Clinton Blasts Trump, Trump Blasts Clinton


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This time of year, it’s speeches on speeches and tweets on tweets.

Hillary Clinton has called Donald Trump dangerous when it comes to social issues and foreign policy, someone who shouldn’t have his finger on the button for nuclear weapons. “You might think that because he has spent his life as a businessman, he'd be better prepared to handle the economy,” she said. “Well, it turns out, he's dangerous there, too. Just like he shouldn’t have his finger on the button, he shouldn’t have his hands on the economy.” According to Clinton, Trump’s not a safe choice in any way.

Clinton targeted Trump’s plans for the economy Tuesday in Columbus, Ohio. This was an important move considering Trump has frequently referenced his experience as a businessman as proof he can help improve the U.S. economy. As many others have done, Clinton criticized Trump for products like Trump ties, steaks, and furniture, all of which were created outside the United States. She also ripped apart his history of bankruptcies. Trump has had at least six ventures go bankrupt.

“One of John McCain’s former economics advisers actually calculated what would happen to our country if Trump gets his way,” she said. “He described the results of a Trump Recession: we’d lose 3.5 million jobs, incomes would stagnate, debt would explode, and stock prices would plummet.” This economist was Mark Zandi, who has in fact advised both Democratic and Republican politicians on the economy. He also contributed $2,700 to the Clinton campaign, as much is allowed by a single donor.

Trump has referred to himself as the “king of debt” and Clinton also hit on this, saying he would borrow money and then if the economy crashed he’d make a deal. Trump’s talk about renegotiating deals and taking up discounts has worried and confused economists who have said it would destroy the U.S.’s credit.

Despite Clinton’s biting speech, Trump still has the support of the people. According to a CNN/ORC poll, 51 percent of voters believe Trump would do a better job with the economy than Clinton. RNC Chairman Reince Priebus roasted Hillary right back: “The closest Hillary Clinton has come to business success was putting her office at the State Department up for sale to foreign donors and special interests.”

Trump, of course, fired back on his own, taking aim at Clinton’s questionable character and motivations. He said she “may be the most corrupt person ever to seek the presidency of the United States” and accused her of using the State Department as her own “personal hedge fund.” He also threw out the accusation that somehow she had given China millions of American jobs for cash in return.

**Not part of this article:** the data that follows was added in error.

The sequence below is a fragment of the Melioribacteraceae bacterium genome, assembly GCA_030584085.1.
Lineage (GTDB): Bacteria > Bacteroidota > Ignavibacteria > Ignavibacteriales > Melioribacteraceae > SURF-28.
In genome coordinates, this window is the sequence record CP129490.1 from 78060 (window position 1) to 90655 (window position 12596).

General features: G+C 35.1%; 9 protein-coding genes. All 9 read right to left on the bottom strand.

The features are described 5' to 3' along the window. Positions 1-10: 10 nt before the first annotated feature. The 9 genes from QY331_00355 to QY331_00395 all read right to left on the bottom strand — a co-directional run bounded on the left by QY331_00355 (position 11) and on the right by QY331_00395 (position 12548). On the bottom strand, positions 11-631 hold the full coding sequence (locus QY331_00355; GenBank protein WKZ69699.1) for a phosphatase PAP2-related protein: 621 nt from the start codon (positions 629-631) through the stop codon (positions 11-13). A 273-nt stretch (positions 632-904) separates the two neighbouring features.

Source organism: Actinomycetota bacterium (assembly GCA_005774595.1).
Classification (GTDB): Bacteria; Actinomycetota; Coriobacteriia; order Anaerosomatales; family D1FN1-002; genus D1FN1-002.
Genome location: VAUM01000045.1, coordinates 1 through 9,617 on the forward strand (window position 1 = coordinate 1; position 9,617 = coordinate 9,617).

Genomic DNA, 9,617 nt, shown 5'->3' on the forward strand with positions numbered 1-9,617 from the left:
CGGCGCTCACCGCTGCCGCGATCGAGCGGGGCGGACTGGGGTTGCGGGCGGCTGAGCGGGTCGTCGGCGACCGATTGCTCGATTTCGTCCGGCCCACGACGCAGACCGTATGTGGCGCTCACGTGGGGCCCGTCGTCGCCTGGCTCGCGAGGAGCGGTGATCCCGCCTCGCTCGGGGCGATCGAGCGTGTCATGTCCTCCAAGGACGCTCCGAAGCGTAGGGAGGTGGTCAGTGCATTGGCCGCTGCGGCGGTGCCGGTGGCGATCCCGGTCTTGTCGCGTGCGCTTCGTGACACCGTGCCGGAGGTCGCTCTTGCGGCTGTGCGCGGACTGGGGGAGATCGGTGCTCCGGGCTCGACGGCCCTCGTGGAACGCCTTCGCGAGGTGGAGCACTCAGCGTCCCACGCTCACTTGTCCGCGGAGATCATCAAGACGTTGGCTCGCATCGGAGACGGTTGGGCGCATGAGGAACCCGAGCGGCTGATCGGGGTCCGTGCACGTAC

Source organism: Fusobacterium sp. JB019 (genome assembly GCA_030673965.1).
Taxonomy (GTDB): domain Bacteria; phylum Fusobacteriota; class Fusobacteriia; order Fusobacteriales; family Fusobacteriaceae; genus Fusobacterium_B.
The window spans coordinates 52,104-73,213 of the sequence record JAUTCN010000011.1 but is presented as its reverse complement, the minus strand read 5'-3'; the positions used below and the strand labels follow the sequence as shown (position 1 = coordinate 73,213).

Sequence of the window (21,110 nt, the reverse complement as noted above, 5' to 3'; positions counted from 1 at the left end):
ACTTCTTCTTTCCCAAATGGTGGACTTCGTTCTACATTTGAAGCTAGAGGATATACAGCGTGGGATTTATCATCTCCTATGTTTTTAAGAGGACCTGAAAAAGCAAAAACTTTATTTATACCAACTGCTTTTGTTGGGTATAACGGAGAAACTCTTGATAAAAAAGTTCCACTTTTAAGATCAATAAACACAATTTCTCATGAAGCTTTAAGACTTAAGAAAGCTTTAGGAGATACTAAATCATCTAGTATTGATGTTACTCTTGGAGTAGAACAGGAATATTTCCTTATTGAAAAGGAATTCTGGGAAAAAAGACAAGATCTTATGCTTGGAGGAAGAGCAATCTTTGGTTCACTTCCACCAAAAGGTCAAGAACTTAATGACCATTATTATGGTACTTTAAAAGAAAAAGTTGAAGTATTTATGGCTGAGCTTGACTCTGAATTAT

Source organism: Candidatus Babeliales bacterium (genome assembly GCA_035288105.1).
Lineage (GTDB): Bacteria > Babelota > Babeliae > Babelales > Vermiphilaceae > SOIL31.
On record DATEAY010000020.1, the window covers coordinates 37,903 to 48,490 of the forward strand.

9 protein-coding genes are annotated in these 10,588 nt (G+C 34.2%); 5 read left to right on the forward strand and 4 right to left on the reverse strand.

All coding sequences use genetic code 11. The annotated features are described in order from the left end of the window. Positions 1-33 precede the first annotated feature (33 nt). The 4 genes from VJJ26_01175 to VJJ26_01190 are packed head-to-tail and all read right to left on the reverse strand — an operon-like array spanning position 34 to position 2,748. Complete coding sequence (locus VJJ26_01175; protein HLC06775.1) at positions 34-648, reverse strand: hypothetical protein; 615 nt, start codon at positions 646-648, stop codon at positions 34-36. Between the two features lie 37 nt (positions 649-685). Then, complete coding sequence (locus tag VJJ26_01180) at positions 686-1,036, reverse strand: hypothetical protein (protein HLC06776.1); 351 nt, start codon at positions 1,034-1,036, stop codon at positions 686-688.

In an apocalyptic tone that has become typical of Trump, he envisioned a Clinton presidency as the end. “We will lose jobs, we will lose employment, we will lose taxes. We will lose everything. We will lose our country.”

He was also critical of Clinton’s shaky record on foreign policy. He said she’d spread “death, destruction, and terrorism everywhere she touched” and “cost America thousands of lives and trillions of dollars – and unleashed ISIS across the world.” Trump made the unsupported claim that he was “among the earliest to criticize the rush to war” when in fact he said he supported the invasion of Iraq in a Howard Stern interview in 2002.

The responses and critiques quickly moved to Twitter. Trump wrote, “How can Hillary run the economy when she can’t even send emails without putting the nation at risk?”

Clinton continued to focus on Trump’s bankruptcies with “Fact: No major company has filed for Chapter 11 more often in the last 30 years than @realDonaldTrump’s casinos.” Hillary often uses Trump’s quotes against him. Here’s another tweet: “Trump says, ‘I love playing with debt.’ Someone should tell him our economy is not a game.”


With all of these direct, roast-style speeches, we’re itching to see the first debate between Hillary Clinton and Donald Trump. Unfortunately, the first debate won’t be held until Monday, September 26, presuming they both become their parties’ nominees. Clinton, for one, is “so looking forward” to taking to the stage beside Trump. “I think it would be a singular moment in American history, because I think I’ll have a chance to make clear why I believe why he is not qualified and temperamentally unfit to be president.” Until then, we’re sure to see plenty of targeted speeches and fiery tweets. 

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